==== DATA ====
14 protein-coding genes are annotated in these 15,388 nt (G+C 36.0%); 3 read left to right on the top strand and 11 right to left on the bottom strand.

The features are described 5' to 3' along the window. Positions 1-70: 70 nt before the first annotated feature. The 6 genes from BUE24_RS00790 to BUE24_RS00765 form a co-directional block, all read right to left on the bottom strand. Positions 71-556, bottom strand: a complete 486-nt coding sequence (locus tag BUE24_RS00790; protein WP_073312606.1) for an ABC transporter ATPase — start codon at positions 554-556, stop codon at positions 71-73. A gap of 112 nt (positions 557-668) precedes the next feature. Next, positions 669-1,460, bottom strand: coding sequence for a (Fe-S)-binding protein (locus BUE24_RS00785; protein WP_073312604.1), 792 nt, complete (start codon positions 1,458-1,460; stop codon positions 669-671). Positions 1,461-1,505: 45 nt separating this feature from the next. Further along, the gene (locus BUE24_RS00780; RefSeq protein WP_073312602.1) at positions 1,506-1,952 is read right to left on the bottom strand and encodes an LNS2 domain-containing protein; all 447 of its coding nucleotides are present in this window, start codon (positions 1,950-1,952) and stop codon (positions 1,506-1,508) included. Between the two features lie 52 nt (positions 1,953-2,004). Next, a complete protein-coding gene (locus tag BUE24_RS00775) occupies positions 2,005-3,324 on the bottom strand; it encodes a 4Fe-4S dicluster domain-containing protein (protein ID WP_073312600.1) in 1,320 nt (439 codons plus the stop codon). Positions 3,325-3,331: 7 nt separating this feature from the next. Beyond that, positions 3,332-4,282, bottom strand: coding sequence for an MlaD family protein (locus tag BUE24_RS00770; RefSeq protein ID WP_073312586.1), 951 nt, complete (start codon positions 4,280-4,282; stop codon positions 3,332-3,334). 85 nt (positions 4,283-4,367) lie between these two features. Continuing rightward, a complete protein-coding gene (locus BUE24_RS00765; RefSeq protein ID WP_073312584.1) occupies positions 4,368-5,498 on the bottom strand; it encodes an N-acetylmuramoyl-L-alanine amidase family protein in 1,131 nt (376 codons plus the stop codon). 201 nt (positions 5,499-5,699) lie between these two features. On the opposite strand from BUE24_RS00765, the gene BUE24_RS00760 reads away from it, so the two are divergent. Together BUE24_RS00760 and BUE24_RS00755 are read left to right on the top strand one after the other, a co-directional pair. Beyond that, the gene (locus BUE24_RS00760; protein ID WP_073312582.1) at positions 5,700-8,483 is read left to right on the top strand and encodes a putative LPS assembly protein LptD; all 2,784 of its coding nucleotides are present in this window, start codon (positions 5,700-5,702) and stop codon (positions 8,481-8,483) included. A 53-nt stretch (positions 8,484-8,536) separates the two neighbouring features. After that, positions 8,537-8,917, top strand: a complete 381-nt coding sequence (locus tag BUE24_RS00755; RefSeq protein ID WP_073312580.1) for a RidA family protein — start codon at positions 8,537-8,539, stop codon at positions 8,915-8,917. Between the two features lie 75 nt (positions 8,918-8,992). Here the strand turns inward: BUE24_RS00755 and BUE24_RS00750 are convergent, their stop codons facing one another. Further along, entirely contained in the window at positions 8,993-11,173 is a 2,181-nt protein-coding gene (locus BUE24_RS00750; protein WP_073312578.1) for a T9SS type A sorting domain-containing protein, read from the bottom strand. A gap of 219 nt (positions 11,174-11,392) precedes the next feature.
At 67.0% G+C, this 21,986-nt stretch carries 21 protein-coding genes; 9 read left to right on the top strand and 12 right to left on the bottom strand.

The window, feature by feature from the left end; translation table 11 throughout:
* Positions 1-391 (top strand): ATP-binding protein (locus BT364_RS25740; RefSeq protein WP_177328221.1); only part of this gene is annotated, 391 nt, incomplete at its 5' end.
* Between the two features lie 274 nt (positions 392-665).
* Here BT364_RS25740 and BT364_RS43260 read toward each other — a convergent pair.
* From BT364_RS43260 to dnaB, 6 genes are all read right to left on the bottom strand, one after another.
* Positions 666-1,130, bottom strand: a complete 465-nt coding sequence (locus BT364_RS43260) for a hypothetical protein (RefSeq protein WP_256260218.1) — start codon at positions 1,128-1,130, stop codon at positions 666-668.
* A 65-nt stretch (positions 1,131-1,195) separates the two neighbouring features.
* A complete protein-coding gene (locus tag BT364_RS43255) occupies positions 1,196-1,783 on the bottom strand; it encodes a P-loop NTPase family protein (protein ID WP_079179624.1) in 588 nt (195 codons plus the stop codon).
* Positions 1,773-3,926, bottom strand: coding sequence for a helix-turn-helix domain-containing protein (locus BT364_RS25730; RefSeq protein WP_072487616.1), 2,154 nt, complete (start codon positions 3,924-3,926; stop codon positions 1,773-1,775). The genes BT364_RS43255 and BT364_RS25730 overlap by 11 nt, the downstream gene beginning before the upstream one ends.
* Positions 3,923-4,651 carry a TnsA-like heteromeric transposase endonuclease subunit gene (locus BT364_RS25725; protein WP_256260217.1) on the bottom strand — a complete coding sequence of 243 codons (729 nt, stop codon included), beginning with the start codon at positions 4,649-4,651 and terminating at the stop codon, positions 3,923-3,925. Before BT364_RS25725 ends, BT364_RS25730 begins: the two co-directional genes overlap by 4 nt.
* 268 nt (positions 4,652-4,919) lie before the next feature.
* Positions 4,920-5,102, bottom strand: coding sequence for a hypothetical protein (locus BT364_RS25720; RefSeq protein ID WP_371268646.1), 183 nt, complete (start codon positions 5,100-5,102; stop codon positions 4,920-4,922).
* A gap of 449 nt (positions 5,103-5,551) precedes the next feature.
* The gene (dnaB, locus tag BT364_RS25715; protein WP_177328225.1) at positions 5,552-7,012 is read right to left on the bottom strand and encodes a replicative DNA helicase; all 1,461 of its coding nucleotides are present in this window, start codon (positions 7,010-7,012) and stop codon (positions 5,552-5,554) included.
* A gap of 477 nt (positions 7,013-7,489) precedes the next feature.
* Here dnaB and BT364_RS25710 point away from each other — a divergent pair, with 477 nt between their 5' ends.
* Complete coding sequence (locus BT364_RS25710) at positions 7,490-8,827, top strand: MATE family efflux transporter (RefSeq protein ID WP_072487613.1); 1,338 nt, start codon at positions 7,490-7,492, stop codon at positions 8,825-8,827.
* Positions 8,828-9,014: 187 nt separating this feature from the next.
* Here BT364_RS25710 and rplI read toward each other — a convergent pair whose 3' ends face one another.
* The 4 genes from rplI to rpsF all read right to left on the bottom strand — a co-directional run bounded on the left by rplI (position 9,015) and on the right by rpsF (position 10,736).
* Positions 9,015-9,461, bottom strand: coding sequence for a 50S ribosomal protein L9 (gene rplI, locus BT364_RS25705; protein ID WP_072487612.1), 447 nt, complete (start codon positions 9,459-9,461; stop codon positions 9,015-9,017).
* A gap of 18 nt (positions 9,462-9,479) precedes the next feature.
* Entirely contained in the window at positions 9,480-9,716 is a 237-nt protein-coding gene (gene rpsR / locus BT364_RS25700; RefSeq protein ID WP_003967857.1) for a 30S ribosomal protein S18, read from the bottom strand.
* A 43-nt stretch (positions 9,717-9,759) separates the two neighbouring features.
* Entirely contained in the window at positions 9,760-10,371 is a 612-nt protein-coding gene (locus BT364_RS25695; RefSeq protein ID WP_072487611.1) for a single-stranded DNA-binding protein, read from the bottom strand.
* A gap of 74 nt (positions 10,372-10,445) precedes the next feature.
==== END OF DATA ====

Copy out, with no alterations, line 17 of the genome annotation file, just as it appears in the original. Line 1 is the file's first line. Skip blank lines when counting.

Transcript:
* The gene (dnaB, locus tag BT364_RS25715; protein WP_177328225.1) at positions 5,552-7,012 is read right to left on the bottom strand and encodes a replicative DNA helicase; all 1,461 of its coding nucleotides are present in this window, start codon (positions 7,010-7,012) and stop codon (positions 5,552-5,554) included.